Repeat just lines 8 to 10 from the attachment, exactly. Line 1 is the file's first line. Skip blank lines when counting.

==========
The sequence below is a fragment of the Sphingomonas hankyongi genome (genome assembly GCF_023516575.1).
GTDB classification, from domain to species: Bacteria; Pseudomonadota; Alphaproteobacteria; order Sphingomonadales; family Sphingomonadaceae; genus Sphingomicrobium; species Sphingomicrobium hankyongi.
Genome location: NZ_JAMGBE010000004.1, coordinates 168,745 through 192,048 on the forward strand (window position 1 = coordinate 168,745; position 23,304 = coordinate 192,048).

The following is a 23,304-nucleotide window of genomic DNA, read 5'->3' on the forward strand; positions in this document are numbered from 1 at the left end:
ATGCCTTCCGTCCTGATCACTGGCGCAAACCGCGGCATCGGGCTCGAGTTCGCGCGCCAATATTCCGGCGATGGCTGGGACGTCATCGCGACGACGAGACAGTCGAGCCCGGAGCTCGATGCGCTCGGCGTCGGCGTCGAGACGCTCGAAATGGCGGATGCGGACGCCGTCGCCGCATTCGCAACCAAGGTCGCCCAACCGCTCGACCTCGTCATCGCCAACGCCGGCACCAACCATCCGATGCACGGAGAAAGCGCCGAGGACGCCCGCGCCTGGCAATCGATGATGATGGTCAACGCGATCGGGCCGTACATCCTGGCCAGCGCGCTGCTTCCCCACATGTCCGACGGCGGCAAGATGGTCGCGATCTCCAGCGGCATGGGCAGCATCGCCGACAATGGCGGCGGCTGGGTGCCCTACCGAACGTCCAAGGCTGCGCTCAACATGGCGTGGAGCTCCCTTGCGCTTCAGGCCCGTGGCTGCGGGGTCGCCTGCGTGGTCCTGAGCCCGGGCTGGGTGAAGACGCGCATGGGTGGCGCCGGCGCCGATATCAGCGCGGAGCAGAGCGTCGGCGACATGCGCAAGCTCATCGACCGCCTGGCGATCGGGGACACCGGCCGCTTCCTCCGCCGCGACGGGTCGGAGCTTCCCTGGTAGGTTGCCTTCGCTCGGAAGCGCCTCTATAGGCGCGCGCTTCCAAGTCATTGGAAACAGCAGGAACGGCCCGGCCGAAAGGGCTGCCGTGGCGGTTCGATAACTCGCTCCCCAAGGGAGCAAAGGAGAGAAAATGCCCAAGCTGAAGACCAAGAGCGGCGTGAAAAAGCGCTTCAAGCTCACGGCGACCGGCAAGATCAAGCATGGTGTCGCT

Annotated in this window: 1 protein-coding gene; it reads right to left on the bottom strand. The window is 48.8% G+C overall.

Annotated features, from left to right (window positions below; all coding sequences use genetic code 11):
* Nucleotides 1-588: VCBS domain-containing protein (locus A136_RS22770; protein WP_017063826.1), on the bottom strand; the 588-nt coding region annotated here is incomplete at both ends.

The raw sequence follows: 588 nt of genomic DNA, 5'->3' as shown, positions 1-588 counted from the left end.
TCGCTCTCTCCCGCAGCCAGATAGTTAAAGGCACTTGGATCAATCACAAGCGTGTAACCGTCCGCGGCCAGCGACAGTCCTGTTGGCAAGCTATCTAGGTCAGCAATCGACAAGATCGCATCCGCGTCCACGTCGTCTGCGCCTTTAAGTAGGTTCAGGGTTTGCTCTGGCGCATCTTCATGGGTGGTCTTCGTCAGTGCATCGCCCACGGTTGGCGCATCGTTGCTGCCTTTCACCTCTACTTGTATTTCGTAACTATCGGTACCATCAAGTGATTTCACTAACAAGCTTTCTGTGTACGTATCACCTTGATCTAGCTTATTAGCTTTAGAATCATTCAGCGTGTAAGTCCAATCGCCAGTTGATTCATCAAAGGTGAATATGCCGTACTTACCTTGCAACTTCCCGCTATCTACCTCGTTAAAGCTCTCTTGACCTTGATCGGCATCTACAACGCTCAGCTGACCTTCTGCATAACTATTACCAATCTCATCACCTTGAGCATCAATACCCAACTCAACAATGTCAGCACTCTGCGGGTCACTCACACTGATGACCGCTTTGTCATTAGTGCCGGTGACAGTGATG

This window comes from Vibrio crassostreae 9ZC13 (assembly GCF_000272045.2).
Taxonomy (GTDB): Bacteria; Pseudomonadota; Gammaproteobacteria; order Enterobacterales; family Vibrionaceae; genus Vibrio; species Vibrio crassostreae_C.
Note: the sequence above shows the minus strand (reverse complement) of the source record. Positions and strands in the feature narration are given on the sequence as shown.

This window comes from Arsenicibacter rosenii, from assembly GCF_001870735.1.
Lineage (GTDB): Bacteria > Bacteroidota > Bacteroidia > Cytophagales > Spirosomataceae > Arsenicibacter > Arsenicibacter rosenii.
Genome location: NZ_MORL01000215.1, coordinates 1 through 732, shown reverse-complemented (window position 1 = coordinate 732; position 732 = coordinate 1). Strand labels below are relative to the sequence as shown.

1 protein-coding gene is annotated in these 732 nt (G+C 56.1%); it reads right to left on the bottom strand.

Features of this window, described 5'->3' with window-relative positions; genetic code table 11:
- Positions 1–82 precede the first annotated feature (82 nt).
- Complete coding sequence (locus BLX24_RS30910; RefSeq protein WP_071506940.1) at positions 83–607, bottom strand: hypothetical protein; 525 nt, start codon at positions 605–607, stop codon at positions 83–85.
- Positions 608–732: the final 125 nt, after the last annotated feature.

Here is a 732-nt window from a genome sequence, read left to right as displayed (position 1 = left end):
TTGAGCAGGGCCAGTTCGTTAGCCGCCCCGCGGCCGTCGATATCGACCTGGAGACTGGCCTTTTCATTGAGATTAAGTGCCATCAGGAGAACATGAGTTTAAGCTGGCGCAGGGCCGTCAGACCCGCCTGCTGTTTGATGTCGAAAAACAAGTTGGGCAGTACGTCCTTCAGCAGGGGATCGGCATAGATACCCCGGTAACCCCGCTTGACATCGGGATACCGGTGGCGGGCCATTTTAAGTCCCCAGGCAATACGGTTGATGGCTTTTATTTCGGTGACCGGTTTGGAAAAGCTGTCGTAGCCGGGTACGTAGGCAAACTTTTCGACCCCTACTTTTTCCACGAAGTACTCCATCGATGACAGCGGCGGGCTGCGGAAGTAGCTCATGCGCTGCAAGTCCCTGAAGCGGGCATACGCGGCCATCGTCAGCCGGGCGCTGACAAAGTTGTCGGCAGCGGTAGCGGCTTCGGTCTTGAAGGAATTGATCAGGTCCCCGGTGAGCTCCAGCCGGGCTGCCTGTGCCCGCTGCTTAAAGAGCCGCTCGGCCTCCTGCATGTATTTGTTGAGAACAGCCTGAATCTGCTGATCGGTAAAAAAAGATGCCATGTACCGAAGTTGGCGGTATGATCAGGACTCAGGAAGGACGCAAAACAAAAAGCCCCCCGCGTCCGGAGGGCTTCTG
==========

* Nucleotides 1-588: VCBS domain-containing protein (locus A136_RS22770; protein WP_017063826.1), on the bottom strand; the 588-nt coding region annotated here is incomplete at both ends.

The raw sequence follows: 588 nt of genomic DNA, 5'->3' as shown, positions 1-588 counted from the left end.
TCGCTCTCTCCCGCAGCCAGATAGTTAAAGGCACTTGGATCAATCACAAGCGTGTAACCGTCCGCGGCCAGCGACAGTCCTGTTGGCAAGCTATCTAGGTCAGCAATCGACAAGATCGCATCCGCGTCCACGTCGTCTGCGCCTTTAAGTAGGTTCAGGGTTTGCTCTGGCGCATCTTCATGGGTGGTCTTCGTCAGTGCATCGCCCACGGTTGGCGCATCGTTGCTGCCTTTCACCTCTACTTGTATTTCGTAACTATCGGTACCATCAAGTGATTTCACTAACAAGCTTTCTGTGTACGTATCACCTTGATCTAGCTTATTAGCTTTAGAATCATTCAGCGTGTAAGTCCAATCGCCAGTTGATTCATCAAAGGTGAATATGCCGTACTTACCTTGCAACTTCCCGCTATCTACCTCGTTAAAGCTCTCTTGACCTTGATCGGCATCTACAACGCTCAGCTGACCTTCTGCATAACTATTACCAATCTCATCACCTTGAGCATCAATACCCAACTCAACAATGTCAGCACTCTGCGGGTCACTCACACTGATGACCGCTTTGTCATTAGTGCCGGTGACAGTGATG